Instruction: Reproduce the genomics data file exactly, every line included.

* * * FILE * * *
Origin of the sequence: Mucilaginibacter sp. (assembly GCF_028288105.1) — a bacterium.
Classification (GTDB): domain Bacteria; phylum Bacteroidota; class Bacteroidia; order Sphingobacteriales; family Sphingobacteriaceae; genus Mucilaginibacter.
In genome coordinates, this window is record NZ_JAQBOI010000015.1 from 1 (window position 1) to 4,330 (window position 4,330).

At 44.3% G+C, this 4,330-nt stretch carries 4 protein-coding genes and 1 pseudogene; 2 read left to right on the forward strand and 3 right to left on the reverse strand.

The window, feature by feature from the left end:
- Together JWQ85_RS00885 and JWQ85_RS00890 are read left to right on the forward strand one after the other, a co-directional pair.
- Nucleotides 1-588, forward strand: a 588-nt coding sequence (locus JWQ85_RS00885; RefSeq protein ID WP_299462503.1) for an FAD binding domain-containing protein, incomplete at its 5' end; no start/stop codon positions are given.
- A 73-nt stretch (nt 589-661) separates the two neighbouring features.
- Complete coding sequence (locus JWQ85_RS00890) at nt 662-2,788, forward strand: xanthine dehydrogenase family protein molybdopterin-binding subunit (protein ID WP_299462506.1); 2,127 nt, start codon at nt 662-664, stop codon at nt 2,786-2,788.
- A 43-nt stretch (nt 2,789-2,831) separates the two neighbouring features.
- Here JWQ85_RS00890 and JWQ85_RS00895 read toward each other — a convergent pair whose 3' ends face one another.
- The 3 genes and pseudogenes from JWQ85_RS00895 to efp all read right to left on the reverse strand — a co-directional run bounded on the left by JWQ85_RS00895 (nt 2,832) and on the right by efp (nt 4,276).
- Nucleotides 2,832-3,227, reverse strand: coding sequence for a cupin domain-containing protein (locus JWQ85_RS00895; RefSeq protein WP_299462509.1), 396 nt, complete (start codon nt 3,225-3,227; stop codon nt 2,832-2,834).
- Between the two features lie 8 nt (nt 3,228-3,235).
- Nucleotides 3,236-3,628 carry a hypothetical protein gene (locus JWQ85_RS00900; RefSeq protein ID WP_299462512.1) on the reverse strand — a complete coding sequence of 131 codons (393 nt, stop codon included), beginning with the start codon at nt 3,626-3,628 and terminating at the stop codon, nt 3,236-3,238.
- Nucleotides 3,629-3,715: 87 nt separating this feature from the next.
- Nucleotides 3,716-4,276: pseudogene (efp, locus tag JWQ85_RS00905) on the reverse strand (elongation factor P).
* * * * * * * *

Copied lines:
Origin of the sequence: Mucilaginibacter sp. (assembly GCF_028288105.1) — a bacterium.
Classification (GTDB): domain Bacteria; phylum Bacteroidota; class Bacteroidia; order Sphingobacteriales; family Sphingobacteriaceae; genus Mucilaginibacter.
In genome coordinates, this window is record NZ_JAQBOI010000015.1 from 1 (window position 1) to 4,330 (window position 4,330).

At 44.3% G+C, this 4,330-nt stretch carries 4 protein-coding genes and 1 pseudogene; 2 read left to right on the forward strand and 3 right to left on the reverse strand.

The window, feature by feature from the left end:
- Together JWQ85_RS00885 and JWQ85_RS00890 are read left to right on the forward strand one after the other, a co-directional pair.
- Nucleotides 1-588, forward strand: a 588-nt coding sequence (locus JWQ85_RS00885; RefSeq protein ID WP_299462503.1) for an FAD binding domain-containing protein, incomplete at its 5' end; no start/stop codon positions are given.
- A 73-nt stretch (nt 589-661) separates the two neighbouring features.
- Complete coding sequence (locus JWQ85_RS00890) at nt 662-2,788, forward strand: xanthine dehydrogenase family protein molybdopterin-binding subunit (protein ID WP_299462506.1); 2,127 nt, start codon at nt 662-664, stop codon at nt 2,786-2,788.
- A 43-nt stretch (nt 2,789-2,831) separates the two neighbouring features.
- Here JWQ85_RS00890 and JWQ85_RS00895 read toward each other — a convergent pair whose 3' ends face one another.
- The 3 genes and pseudogenes from JWQ85_RS00895 to efp all read right to left on the reverse strand — a co-directional run bounded on the left by JWQ85_RS00895 (nt 2,832) and on the right by efp (nt 4,276).
- Nucleotides 2,832-3,227, reverse strand: coding sequence for a cupin domain-containing protein (locus JWQ85_RS00895; RefSeq protein WP_299462509.1), 396 nt, complete (start codon nt 3,225-3,227; stop codon nt 2,832-2,834).
- Between the two features lie 8 nt (nt 3,228-3,235).
- Nucleotides 3,236-3,628 carry a hypothetical protein gene (locus JWQ85_RS00900; RefSeq protein ID WP_299462512.1) on the reverse strand — a complete coding sequence of 131 codons (393 nt, stop codon included), beginning with the start codon at nt 3,626-3,628 and terminating at the stop codon, nt 3,236-3,238.
- Nucleotides 3,629-3,715: 87 nt separating this feature from the next.
- Nucleotides 3,716-4,276: pseudogene (efp, locus tag JWQ85_RS00905) on the reverse strand (elongation factor P).